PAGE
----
The United States marks its independence today with a few activities: parades, fireworks, and competitive eating contests. While there are many variations of the latter, the most famous is perhaps the one held at the Coney Island landmark Nathan's, where competitors have to consume as many hot dogs (including their buns) as possible in 10 minutes.
Considering that this is a nation that counts calories but spends heavily at fast food restaurants, it is no wonder the event is a spectacle. Competitive eating is a voyeuristic endeavor in this sense as it breaks from normal food consumption practices but it is also a celebration of plenty. These exhibits are demonstrative of the nation's ability to provide and the populace's ability to consume. Taken together, this is a display of wealth that many in the developing world cannot afford.
Further investigation reveals additional examples of how access to surplus enables this activity. Participants "train" by progressively increasing the amount they eat to retrain their stomach to hold larger quantities of foods. This must mean that they have access to plenty prior to the competition, which means that scarcity is not a component of daily life. They often refrain from eating on the day of the competition by choice#812;which is not a choice offered to many people around the world. Competitive eating is further legitimized because it is surrounded with with a host of support systems: Participants can visit a hospital and get medical care if needed, local law enforcement is on hand for crowd control, and sponsorships award prizes and provide the means for the competition to unfold.
The rise of television shows like Man v. Food has popularized the excess of competitive eating, but excessive eating is not a novel—or solely American—activity. It has been a mark of the upper classes throughout history to serve lavish fare with little thought to waste. The example we are perhaps most familiar with comes from the Romans, where the upper classes are reputed to have held lavish banquets featuring exotic or forbidden food items. It was clearly a mark of prestige to be able to procure, serve, and consume these items.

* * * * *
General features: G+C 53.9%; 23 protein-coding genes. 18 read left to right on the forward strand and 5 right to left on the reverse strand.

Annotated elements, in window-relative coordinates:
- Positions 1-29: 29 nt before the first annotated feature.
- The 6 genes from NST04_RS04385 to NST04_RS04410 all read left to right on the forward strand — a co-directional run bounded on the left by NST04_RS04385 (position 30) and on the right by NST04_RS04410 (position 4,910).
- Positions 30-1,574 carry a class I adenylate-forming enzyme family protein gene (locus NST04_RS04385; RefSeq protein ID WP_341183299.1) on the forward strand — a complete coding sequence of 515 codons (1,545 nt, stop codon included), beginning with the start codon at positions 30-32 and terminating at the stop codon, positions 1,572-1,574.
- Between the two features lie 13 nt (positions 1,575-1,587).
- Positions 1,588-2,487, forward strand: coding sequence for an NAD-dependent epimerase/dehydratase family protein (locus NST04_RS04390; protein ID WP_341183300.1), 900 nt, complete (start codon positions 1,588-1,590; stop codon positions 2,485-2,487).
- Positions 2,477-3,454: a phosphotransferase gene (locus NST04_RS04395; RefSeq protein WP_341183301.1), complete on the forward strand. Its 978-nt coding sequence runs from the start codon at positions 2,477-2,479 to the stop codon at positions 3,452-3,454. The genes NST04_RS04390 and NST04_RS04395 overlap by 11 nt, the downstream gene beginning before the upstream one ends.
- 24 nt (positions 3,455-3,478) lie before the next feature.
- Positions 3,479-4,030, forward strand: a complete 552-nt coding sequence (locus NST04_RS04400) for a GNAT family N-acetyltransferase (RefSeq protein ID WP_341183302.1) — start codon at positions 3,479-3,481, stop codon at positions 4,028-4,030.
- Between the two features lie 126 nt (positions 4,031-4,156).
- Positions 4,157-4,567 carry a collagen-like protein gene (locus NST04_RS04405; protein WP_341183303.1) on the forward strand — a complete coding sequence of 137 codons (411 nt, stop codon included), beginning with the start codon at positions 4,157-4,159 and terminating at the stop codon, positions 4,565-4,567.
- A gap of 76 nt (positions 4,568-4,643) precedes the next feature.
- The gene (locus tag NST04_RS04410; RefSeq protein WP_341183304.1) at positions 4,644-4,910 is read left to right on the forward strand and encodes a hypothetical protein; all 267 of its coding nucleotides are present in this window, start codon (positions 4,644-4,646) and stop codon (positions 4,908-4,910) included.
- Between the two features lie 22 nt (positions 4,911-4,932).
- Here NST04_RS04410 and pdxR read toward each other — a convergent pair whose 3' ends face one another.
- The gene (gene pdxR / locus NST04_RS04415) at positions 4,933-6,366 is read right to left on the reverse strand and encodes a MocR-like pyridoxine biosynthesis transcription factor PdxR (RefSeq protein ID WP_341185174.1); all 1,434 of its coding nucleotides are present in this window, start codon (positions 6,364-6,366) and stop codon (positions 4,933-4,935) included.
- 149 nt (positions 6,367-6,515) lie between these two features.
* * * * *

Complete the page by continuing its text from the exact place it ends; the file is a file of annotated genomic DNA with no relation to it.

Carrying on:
So what makes this instance of excess identifiably American?
The Nathan's Hot Dog Competition is held on the American day of independence and the featured food, hot dogs, are touted as an American staple. Hot dogs are a type of sausage—and sausage production certainly predates American consumption—but they have been adapted as elements of American identity, like apple pie and baseball. They are parts of the ways we present ourselves on the global stage. In consuming hot dogs, we are consuming the things they represent: degrees of plentifulness and support.
Indeed, this is included in the fabled lore behind the origins of this particular contest. The contest promoter crafted a story about four immigrants who challenged each other to see who could eat the most hot dogs, and therefore was the most patriotic. The story is not true—it was a publicity stunt—but the ethos of the story speaks to a need for connectivity and belonging.
As numerous grills are turned on today to fulfill the mandatory barbecue requirement that goes along with summer celebrations, hot dogs will likely find themselves on the menu, In this way, the competition in Coney Island makes a connection to backyard cooks around the country, serving as one rallying point for how Americans choose to mark the day through one of the foods that represent their identity.